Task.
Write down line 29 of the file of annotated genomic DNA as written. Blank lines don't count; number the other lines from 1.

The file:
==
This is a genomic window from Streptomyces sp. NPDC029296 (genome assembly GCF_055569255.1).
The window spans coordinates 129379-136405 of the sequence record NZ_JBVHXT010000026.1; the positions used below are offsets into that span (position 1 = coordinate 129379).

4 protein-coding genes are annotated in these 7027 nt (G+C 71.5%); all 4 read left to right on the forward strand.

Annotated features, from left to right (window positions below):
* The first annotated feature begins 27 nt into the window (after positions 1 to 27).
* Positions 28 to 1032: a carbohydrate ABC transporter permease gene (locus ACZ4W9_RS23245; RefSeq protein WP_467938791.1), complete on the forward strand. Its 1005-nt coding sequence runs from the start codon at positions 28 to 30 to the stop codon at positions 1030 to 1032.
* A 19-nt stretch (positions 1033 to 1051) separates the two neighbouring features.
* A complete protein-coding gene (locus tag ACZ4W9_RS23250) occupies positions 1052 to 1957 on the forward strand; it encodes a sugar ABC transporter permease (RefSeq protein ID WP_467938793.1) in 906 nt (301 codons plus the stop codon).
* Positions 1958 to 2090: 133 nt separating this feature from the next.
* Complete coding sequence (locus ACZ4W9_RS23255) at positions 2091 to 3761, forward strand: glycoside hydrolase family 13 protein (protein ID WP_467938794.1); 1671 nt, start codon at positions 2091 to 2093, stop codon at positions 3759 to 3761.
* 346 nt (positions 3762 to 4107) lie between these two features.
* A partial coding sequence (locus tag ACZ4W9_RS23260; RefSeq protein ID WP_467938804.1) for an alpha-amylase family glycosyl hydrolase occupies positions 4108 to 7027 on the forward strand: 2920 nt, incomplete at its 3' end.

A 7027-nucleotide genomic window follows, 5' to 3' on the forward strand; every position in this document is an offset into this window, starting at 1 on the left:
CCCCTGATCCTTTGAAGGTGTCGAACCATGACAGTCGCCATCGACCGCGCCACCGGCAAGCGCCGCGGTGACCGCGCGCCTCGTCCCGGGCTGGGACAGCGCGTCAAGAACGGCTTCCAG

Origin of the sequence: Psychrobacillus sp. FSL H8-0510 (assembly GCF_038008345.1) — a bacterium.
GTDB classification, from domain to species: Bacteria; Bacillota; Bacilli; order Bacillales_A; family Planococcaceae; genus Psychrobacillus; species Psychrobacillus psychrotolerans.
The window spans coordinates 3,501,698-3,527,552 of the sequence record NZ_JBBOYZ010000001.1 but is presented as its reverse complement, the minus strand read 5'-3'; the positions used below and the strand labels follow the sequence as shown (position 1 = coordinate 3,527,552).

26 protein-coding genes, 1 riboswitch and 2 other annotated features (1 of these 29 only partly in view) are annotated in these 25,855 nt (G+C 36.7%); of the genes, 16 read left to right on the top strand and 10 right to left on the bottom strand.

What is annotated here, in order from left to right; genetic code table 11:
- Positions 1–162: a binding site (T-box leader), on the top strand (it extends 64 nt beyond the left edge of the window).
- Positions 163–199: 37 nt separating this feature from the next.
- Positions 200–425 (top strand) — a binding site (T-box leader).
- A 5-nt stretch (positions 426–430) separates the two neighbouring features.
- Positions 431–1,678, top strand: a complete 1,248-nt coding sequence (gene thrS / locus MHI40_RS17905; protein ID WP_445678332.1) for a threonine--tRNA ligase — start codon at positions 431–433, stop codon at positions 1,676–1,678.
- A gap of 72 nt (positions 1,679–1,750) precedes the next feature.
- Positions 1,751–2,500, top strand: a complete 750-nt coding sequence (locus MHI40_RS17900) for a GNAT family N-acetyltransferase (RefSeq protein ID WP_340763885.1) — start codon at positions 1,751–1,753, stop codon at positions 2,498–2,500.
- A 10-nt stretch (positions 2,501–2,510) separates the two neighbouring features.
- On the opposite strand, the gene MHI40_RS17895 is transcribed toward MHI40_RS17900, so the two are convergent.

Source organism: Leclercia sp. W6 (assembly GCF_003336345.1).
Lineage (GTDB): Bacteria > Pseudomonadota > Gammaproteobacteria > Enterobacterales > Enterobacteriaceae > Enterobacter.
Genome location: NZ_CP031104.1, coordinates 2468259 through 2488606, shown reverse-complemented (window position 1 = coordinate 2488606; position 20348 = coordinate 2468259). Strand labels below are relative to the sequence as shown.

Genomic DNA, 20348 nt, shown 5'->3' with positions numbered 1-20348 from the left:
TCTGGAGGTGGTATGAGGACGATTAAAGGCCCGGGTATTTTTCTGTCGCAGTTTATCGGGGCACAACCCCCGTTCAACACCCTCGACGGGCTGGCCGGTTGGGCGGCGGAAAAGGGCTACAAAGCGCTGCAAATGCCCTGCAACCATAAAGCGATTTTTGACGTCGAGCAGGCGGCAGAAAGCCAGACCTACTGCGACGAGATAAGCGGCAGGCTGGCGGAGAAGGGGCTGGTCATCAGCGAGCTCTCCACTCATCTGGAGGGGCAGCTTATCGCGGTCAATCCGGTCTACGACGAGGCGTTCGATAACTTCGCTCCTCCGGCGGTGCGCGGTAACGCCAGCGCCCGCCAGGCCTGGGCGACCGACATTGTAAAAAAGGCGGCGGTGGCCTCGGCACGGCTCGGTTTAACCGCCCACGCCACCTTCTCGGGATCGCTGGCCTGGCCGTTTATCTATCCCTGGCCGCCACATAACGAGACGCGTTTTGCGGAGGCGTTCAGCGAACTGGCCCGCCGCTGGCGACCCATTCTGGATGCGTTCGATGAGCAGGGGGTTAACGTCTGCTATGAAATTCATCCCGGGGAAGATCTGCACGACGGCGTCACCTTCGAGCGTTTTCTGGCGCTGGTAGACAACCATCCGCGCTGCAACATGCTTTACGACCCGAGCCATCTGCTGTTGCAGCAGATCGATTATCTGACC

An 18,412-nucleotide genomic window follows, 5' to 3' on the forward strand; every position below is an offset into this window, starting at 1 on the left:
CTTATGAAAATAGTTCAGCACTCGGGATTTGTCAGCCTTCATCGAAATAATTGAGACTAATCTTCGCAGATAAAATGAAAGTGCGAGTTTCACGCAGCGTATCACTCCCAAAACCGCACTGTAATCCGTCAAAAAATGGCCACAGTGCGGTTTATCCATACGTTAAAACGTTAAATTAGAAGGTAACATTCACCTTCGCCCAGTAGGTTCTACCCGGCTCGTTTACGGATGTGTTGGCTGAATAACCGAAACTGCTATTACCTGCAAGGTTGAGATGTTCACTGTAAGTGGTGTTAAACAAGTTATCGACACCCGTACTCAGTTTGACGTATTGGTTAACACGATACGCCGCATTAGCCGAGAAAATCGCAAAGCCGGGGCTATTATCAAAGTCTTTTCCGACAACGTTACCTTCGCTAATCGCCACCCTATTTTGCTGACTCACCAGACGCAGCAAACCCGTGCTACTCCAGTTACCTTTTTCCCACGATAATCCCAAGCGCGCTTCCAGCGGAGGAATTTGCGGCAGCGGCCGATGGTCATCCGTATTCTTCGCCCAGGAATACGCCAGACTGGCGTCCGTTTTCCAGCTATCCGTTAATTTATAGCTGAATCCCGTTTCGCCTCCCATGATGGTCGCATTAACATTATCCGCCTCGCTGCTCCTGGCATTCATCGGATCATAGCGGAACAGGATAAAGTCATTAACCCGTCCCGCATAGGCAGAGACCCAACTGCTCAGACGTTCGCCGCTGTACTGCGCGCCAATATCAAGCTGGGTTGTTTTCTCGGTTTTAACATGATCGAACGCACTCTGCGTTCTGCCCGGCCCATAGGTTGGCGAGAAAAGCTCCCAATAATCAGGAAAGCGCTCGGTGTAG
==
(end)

Source organism: Leclercia sp. W6 (assembly GCF_003336345.1).